Employment and Labor Frequently Asked Questions

What Is Title Vii And How Might It Help Me?

Part of the Civil Rights Act of 1964, Title VII protects individuals from discrimination in aspects of employment, including (but not limited to) pay, classification, termination, hiring, employment training, referral, promotion, and benefits based on the individuals color, nation of origin, race, sex, or religion.

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What is the Purpose of the Americans with Disabilities Act (ADA)?

The Americans with Disabilities Act (ADA) protects disabled people from discrimination in public accommodation, employment, governmental activities, communications, and transportation.

What is the Occupational Safety and Health Act (OSHA)? Isn’t OSHA a government agency?

The Occupational Safety and Health Act (OSHA) set safety and health standards for employers and employees in the workplace. It is the piece of legislation that established the formation of the Occupational Safety and Health Administration, which is the organization that enforces the regulations.

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What Is At-will Employment? How Do I Know If I’m An At-will Employee?

At-will employment means that an applicant is agreeing to an arrangement with the employer that employment can be terminated at any time, without notice, and without reason. Because at-will employment is a national standard (although not a law), an employee implies consent simply by entering into employment. So unless a statement to the contrary is in the employees hiring papers or contract, they are automatically an at-will employee. However, if an employee has reason to believe they were fired due to discrimination or other illegal practices, they should contact an attorney experienced in Employment & Labor Law right away.

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How Does The Family And Medical Leave Act (FMLA) Impact Employers?

Under the Family and Medical Leave Act (FMLA), eligible private employers are required to provide leave for selected military, family, and medical reasons. Note that the required leave under this law is unpaid.

How does the Fair Labor Standards Act (FLSA) Work?

Part of the Civil Rights Act of 1964, Title VII protects individuals from discrimination in aspects of employment, including (but not limited to) pay, classification, termination, hiring, employment training, referral, promotion, and benefits based on (among other things) the individuals color, nation of origin, race, gender, or status as a veteran.

How Can I Make Sure My Employer Accommodates My Disability?

It is up to the employee to make sure the employer knows of the disability and to let the employer know that an accommodation is required.  It is not the employer’s responsibility to recognize that the employee has a need first.  Once a request is made, the employee and the employer need to work together to find if accommodations are actually necessary, and if so, what they will be.  Both parties have a responsibility to be cooperative.  An employer cannot propose only one unhelpful option and then refuse to offer further options, and employees cannot refuse to explain which duties are being impeded by their disability or refuse to give medical evidence of their disability.  If the employee refuses to give relevant medical evidence or explain why the accommodation is required, the employer cannot be held accountable for not making the accommodation.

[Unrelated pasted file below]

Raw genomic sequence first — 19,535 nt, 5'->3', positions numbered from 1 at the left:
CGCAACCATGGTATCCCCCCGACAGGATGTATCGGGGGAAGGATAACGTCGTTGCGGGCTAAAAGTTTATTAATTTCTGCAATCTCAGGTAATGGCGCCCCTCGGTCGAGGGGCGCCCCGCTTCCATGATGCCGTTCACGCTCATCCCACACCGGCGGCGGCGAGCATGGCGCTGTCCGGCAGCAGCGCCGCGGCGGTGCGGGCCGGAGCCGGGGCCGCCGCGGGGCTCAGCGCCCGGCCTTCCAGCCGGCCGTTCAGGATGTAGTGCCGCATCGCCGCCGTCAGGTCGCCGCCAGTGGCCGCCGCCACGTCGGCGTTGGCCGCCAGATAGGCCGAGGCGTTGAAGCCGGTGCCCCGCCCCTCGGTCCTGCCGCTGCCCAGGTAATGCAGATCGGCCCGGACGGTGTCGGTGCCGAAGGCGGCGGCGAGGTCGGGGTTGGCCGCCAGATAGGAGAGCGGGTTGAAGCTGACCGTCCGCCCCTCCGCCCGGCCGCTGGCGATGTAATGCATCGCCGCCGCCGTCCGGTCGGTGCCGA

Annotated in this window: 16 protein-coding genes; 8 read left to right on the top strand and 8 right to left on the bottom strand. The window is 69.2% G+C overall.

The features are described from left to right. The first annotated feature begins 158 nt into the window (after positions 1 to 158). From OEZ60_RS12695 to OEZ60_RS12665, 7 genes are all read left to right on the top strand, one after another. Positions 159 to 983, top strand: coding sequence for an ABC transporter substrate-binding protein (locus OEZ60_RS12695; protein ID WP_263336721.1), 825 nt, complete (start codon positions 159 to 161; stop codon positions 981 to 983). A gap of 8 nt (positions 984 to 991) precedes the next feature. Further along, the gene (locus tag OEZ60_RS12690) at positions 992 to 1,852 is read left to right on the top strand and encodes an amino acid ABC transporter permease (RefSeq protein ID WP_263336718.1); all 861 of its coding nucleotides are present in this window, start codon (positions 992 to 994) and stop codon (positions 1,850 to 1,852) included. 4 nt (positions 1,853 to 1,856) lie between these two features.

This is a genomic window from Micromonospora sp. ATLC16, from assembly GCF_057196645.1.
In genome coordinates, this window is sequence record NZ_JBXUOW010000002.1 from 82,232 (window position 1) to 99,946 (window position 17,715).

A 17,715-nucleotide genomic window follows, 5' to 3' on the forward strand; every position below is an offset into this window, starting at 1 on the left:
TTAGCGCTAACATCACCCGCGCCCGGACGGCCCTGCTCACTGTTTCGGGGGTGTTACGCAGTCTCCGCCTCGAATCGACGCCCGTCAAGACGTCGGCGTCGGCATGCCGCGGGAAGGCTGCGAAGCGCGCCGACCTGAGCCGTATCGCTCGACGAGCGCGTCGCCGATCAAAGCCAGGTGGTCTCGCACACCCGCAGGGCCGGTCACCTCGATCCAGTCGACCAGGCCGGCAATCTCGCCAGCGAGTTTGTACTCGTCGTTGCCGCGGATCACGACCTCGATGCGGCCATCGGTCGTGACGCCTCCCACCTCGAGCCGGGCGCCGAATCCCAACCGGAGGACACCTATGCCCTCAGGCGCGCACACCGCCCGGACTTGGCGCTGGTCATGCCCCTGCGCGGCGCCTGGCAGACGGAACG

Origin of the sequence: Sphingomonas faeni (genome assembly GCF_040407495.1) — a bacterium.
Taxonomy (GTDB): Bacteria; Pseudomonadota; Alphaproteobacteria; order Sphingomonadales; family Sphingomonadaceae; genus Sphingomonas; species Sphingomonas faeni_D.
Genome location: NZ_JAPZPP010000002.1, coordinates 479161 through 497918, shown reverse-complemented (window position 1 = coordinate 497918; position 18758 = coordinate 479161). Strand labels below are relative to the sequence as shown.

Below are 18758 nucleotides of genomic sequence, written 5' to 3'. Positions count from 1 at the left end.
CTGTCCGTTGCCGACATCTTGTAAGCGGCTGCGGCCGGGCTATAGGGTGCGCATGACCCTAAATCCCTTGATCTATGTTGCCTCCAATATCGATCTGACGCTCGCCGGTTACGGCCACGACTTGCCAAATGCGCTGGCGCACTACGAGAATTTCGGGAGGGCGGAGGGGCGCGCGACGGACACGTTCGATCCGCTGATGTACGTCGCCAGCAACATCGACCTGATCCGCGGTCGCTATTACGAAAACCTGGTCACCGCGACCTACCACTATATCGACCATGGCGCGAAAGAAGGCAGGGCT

Even if a person is filling out a job application, an employer may be required to make accommodations to assist the applicant in filling it out.  However, like an employee, the applicant is responsible for letting the employer know that an accommodation is required.  Then it is up to the employer to work with the applicant to complete the application process.

Does a potential employer have to tell me why I didn’t get the job?

No, they do not. Employers may even be instructed by their legal teams not to give any reason when delivering the bad news.

Do I Have To Verify The Citizenship Of My Employees If I Am A Small Business Owner?

Yes. Employers in the U.S. must verify both the identity and the employment eligibility of each of their employees. They must also verify whether or not their employees are U.S. citizens. These regulations were enacted by the Immigration Reform and Control Act. An employer would file an I-9 (Employment Eligibility Verification Form) and look over the employees submitted documentation alleging eligibility. By law, the employer must keep the I-9 forms for all employees until 3 years after the date of hiring, or until 1 year after termination (whichever comes last).

Can My Boss Really Fire Me For Literally No Reason?

Doesn’t seem fair, does it? Except for employees who are hired under contract, employment in the U.S. is generally “at-will.” In the state of Florida, this means employers are under no legal obligation to continue an employee’s employment for any amount of time, with or without notice, and with or without reason. Many companies have a “probationary period” for new employees, during which the employee understands they may be terminated without cause, but from that point on it may be assumed on the part of the employee that the employer will have to give a reason for the employee’s termination. This is simply not true. Any company that enters into this arrangement with its employees is extending a courtesy. Just because an employer may be allowed to fire an employee for no reason does not mean they can fire someone for any reason. If there is reason to believe termination was due to discrimination or any other illegal labor practices, contact an attorney experienced in Labor & Employment Law right away.

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